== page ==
Updated: Jun 12
Accountability after divorce has been LIFE CHANGING for me!
So much went through my mind after divorce. The feeling of being rejected. Feeling unwanted. Feeling fat and ugly. Feeling like I had something to prove. I quickly knew that having these feelings, while having my actions unchecked, was a dangerous combination. “It's not good for man to be alone” (Gen 2:18). I knew that if I was lonely, and alone, I would do something that I would regret.
So I made a conscious decision to pick at least one male friend to be completely vulnerable and transparent with in the area of my sex life. The person I chose happened to be my closest friend. We had already built a trusting relationship in telling one another the deep things concerning the layers of our lives. However, I knew I had to step up the vulnerability game in this area – yes Brene Brown, the Vulnerability Factor became necessary in this phase of my life.
I needed to be honest with him strictly about how I felt about the divorce - How it made me feel in the area of my sex life! My ego and pride was bruised. I wanted to make sure that women still desired me. I wanted to make sure that I could still arouse them. My insecurities had me considering doing reckless things.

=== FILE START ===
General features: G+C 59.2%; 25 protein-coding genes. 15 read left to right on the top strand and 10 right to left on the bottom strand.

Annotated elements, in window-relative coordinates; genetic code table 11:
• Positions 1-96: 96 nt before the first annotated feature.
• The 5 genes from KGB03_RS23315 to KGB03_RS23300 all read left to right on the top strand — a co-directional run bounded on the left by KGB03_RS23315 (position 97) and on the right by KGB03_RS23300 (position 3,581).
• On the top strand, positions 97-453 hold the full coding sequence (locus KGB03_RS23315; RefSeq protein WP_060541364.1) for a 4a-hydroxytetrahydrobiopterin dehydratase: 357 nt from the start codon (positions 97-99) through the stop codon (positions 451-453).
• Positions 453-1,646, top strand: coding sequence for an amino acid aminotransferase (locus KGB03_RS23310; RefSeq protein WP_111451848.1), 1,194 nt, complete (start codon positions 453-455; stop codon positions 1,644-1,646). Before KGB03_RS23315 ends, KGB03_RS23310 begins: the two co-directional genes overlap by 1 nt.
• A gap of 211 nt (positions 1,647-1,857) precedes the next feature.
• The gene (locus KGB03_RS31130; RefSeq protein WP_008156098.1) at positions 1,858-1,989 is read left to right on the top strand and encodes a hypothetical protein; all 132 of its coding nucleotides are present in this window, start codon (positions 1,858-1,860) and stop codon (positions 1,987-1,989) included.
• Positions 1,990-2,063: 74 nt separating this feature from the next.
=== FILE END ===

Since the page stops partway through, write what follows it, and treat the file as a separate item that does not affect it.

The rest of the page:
Yes, it was crucial, imperative, and vital that when those feelings of wanting to be sexually desired surfaced that I checked in with my accountability partner.
By talking about the “Why” in relation to sex, it helped me get to the root of my feelings. Communication made me admit if I just wanted to ejaculate. At other times, I realized I was just lonely and wanted female company. Other times, I didn't want sex - I just craved physical touch.
For this to work, I had to allow my boy to hold me accountable. First, I had to communicate when I didn't want to. Secondly, I had to tell the truth and be completely honest. And lastly, I had to allow him the space to be brutally honest. I had to hear the things I didn't want to hear. I had to admit to him when I slipped up. I had to be honest about when I ignored his advice. I had to be willing to be held accountable.
Currently, I'm in a steady dating relationship – one woman. I know for a fact I wouldn't be if I hadn't handled my urges responsibly in the initial stages of my divorce. I am forever grateful for the unbiased and unrelenting support of his accountability; for taking his role to hold me accountable seriously.
Taking the time to be held accountable has allowed me the space to be vulnerable with my partner – and be honest about my past.
P.S: To hold oneself accountable means to own one’s feelings, and taking responsibility for one’s contribution to the relationship — good and bad.. Furthermore, it means having the guts to attempt to fix what you did, either by asking for help or applying the discipline to change the behavior.
Are you willing to be held accountable while single, dating, and/or exploring? If so, by who?
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Written by: Q. Edmonds